The growth potential on-site at Nano Dimension is palpable. With accomplishments in production and sales already documented, and much of the office space still looking fresh and new, the young company is already eyeing its next phases of growth. Hiring is ongoing, and there’s already talk of how to house expanded production operations.
We’ll be keeping up with the team for upcoming closer looks into use cases that will be going public in the not-too-distant future, and look forward to seeing them again in a few weeks at formnext. Not all of them, though; Nano Dimension is keeping very busy, now attending about 10 events globally each quarter, and while formnext represents a major hive of activity in additive manufacturing, the like-timed Electronica show will be more of a draw for this company’s user base. Formnext is absolutely a valuable show in the 3D printing industry, and our team are very much looking forward to it. It does still represent something of a bubble, though, with all eyes on additive there. Just as at this year’s IMTS there was 3D printing in every hall, including well away from the dedicated AM Pavilion, which highlighted the growing rates of adoption and proven applicability in manufacturing, seeing more 3D printing at not-3D printing events showcases the expansion of usage across targeted verticals.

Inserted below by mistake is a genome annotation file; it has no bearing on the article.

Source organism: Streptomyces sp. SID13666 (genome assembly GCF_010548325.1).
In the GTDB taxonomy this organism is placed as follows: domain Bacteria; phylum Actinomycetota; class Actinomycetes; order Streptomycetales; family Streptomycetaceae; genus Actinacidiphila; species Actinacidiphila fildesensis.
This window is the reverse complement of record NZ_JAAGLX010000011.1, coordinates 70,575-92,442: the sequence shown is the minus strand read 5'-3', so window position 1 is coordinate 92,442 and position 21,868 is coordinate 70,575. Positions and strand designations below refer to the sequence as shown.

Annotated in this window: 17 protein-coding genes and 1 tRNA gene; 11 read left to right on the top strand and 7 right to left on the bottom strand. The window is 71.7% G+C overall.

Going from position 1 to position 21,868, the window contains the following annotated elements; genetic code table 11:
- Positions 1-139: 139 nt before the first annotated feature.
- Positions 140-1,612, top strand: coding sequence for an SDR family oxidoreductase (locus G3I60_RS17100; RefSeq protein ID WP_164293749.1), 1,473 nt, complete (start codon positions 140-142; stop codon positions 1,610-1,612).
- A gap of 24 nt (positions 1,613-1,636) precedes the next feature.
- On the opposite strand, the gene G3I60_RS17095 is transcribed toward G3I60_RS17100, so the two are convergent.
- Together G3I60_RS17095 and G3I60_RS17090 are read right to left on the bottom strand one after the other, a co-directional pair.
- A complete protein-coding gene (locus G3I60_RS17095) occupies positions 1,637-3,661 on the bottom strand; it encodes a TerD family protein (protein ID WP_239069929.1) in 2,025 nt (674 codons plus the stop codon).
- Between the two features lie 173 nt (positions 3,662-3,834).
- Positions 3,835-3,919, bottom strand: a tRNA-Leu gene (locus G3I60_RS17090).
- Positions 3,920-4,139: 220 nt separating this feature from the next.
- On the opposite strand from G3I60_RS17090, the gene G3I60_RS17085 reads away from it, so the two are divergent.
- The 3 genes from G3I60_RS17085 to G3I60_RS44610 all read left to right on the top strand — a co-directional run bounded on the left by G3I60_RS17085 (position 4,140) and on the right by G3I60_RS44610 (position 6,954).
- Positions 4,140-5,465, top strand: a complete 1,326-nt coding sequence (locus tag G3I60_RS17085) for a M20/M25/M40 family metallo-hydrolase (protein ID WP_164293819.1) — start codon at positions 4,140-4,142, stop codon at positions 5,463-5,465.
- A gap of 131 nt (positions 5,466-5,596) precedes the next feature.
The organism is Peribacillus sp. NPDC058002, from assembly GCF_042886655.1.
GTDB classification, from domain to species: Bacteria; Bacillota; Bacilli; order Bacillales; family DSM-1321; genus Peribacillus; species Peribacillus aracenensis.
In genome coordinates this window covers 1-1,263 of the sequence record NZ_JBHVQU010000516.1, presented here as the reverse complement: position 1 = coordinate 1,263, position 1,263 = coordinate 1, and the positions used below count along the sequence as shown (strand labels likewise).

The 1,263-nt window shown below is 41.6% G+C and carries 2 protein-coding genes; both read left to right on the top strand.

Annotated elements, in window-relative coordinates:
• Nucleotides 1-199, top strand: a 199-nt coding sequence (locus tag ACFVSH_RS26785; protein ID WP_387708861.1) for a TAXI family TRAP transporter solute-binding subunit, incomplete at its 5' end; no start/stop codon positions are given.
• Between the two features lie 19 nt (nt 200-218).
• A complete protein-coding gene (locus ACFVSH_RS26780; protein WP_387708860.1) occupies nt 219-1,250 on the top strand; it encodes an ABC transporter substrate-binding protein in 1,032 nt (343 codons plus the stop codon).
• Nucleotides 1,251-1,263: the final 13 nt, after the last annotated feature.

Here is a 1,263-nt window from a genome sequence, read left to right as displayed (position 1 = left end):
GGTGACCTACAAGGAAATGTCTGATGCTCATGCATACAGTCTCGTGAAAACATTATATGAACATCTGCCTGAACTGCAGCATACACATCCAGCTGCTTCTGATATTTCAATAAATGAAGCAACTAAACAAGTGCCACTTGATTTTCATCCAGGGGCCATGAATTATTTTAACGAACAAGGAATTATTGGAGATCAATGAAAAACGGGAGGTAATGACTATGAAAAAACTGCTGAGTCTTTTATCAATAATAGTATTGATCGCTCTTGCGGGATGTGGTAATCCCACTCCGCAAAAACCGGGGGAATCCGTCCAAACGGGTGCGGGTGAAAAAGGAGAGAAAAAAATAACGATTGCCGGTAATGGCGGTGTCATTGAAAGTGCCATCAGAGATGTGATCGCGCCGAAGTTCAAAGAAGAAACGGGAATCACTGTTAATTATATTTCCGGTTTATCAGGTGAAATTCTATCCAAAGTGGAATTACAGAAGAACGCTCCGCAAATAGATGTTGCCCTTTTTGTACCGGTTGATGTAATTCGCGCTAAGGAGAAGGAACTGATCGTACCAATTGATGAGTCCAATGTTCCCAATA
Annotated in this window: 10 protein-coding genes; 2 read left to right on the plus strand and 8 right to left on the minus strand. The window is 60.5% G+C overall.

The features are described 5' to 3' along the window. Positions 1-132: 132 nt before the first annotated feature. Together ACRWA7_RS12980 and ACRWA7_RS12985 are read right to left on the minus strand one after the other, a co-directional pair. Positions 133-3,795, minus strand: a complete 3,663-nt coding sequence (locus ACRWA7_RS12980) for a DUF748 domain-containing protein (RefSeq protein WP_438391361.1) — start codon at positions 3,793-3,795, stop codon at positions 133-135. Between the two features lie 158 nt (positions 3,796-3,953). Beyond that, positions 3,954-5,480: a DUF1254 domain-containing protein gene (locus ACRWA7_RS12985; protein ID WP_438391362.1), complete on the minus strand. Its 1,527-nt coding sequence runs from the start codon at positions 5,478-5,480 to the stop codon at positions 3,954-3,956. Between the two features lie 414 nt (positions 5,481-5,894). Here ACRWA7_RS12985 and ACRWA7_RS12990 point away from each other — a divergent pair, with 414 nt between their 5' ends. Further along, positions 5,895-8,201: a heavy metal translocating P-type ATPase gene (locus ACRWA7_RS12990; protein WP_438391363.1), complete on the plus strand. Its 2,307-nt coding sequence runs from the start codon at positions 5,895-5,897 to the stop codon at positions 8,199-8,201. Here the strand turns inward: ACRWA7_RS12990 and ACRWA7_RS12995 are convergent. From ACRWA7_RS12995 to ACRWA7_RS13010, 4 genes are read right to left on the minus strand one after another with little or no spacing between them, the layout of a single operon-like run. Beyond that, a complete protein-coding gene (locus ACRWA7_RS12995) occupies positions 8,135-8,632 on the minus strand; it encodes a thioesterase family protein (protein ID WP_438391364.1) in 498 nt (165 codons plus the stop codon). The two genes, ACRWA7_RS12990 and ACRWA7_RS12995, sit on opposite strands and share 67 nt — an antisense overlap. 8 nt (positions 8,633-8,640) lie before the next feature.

Visiting Nano Dimension this week has provided some excellent food for thought in terms of applications, materials science, conscientious growth strategies, and global expansion. Our thanks to the team for their invitation and hospitality.
Via Nano Dimension
[All images: Fabbaloo]